Quiz 2


Because the primary goal of this portion of the course is to demonstrate the ability to write recursive programs, you may not use any built-in function that does the recursion for you, such as map, filter, or reverse.

Problem 1

Write a structurally recursive function (list-of? type? lst) that takes two arguments: a boolean predicate type? and a list lst.

list-of? returns a true if every item in lst is of the type?, and false otherwise. For example:

> (list-of? number? '(1 2 3 4 5))
> (list-of? number? '(1 2 3 "Eugene" 4 5))  ; "Eugene" is not a number
> (list-of? boolean? '(#t #f #t))
> (list-of? list? '((1 2 3) () (a . b)))    ; (a . b) is not a list

Problem 2

Write a mutually recursive function (nlist++ nlst) that takes an n-list as an argument:

           <n-list> ::= ()
                      | (<number-expression> . <n-list>)

<number-expression> ::= <number> 
                      | <n-list>

nlist++ returns an n-list of the same shape as its argument, but with every number incremented by 1. For example:

> (nlist++ '(1 (4 (9 (16 25)) 36 49) 64))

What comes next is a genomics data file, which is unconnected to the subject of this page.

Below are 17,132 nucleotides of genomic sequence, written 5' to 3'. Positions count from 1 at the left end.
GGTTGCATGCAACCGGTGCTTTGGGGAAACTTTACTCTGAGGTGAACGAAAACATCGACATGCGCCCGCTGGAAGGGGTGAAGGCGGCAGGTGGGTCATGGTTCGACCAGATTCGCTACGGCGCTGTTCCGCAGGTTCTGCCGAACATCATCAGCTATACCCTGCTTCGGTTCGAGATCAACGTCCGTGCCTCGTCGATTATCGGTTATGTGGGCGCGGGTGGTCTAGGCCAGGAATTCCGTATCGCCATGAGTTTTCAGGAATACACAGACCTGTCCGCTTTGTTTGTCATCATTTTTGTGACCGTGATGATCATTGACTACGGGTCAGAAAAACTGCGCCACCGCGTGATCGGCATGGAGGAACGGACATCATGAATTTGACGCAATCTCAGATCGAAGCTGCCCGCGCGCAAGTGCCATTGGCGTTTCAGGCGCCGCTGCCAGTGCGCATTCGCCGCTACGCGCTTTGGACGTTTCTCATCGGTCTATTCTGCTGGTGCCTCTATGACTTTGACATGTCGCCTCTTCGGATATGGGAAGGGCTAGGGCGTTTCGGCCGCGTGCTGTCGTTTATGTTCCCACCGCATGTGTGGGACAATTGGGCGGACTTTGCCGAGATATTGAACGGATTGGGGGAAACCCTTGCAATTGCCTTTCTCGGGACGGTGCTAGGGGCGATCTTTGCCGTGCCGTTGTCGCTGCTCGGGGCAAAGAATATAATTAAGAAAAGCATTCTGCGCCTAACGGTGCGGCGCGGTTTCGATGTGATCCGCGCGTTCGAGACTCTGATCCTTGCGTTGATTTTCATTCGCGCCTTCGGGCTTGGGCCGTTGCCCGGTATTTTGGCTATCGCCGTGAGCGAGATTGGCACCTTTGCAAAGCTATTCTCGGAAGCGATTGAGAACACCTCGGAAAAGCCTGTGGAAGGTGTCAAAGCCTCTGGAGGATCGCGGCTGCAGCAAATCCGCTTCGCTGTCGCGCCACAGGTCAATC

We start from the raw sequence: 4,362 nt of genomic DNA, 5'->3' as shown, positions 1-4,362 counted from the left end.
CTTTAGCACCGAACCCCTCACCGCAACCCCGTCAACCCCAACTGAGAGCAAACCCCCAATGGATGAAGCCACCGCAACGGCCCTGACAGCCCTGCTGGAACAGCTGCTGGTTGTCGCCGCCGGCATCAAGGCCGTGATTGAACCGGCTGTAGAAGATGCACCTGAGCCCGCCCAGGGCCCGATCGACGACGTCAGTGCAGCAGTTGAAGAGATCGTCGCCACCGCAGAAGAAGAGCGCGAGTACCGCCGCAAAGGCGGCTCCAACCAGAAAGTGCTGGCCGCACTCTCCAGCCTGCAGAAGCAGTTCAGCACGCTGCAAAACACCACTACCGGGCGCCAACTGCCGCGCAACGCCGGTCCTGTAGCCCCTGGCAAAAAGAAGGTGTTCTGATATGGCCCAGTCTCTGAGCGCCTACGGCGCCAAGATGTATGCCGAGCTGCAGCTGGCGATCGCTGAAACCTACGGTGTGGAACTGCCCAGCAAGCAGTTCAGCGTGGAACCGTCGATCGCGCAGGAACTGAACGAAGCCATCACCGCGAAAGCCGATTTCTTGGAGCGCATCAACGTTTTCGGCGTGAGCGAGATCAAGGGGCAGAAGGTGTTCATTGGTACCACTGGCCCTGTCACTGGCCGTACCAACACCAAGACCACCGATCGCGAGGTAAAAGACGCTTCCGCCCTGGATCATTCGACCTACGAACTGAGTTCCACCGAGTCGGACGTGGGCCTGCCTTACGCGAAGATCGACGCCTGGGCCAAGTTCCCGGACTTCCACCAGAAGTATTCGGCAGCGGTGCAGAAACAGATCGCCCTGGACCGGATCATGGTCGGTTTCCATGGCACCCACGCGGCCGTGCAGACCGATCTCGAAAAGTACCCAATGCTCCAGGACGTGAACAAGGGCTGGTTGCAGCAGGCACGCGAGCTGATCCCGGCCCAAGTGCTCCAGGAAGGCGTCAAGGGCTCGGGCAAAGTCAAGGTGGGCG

'(2 (5 (10 (17 26)) 37 50) 65)

> (nlist++ '(0 1 2 3))
'(1 2 3 4)

nlist++ must be mutually recursive with the function numexp++, which increments the numbers in a number-expression.

Problem 3

Write a structurally recursive function (list-index s los) that takes two arguments, a symbol s and a list of symbols los:

<list-of-symbols> ::= ()
                    | (<symbol> . <list-of-symbols>)

list-index returns the 0-based position of the first s in the list. If s does not occur in the list, it returns -1. For example:

> (list-index 'd '(a b c d e f d))

> (list-index 'g '(a b c d e f d))

You'll need an interface procedure here, so that each recursive call can know the position of the current item.

Problem 4

Write brief answers for each of the following items. One phrase, sentence, or Racket expression is sufficient for each.

Problem 5

Write a structurally recursive function (is-declared? v exp) that takes two arguments: v, a symbol, and exp, an expression in our little language:

<exp> ::= <varref>
        | (lambda (<var>) <exp>)
        | (<exp> <exp>)

is-declared? returns true if v is declared anywhere in exp, and false otherwise. Recall that:

For example:

> (is-declared? 'y 'y)
> (is-declared? 'x '(lambda (x) x))
> (is-declared? 'x '(lambda (y) x))
> (is-declared? 'x '( (lambda (y) y)      ; x is not declared here
                      (lambda (x) x) ))   ; but x is declared here

You must use these syntax procedures for the little language, as provided in class.

exp?    varref?     lambda?            app?
                    lambda->param      app->proc
                    lambda->body       app->arg